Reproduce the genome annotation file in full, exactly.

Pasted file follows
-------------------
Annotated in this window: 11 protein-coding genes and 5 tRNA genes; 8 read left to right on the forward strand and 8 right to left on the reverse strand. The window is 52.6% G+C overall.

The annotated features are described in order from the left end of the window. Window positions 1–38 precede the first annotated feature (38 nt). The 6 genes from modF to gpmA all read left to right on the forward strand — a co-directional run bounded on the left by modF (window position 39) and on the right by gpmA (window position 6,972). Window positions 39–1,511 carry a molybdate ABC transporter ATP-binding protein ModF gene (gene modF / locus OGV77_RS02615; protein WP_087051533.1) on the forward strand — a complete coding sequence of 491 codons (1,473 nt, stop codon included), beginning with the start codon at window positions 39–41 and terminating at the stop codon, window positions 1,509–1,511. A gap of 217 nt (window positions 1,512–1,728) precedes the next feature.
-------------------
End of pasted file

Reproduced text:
Annotated in this window: 11 protein-coding genes and 5 tRNA genes; 8 read left to right on the forward strand and 8 right to left on the reverse strand. The window is 52.6% G+C overall.

The annotated features are described in order from the left end of the window. Window positions 1–38 precede the first annotated feature (38 nt). The 6 genes from modF to gpmA all read left to right on the forward strand — a co-directional run bounded on the left by modF (window position 39) and on the right by gpmA (window position 6,972). Window positions 39–1,511 carry a molybdate ABC transporter ATP-binding protein ModF gene (gene modF / locus OGV77_RS02615; protein WP_087051533.1) on the forward strand — a complete coding sequence of 491 codons (1,473 nt, stop codon included), beginning with the start codon at window positions 39–41 and terminating at the stop codon, window positions 1,509–1,511. A gap of 217 nt (window positions 1,512–1,728) precedes the next feature.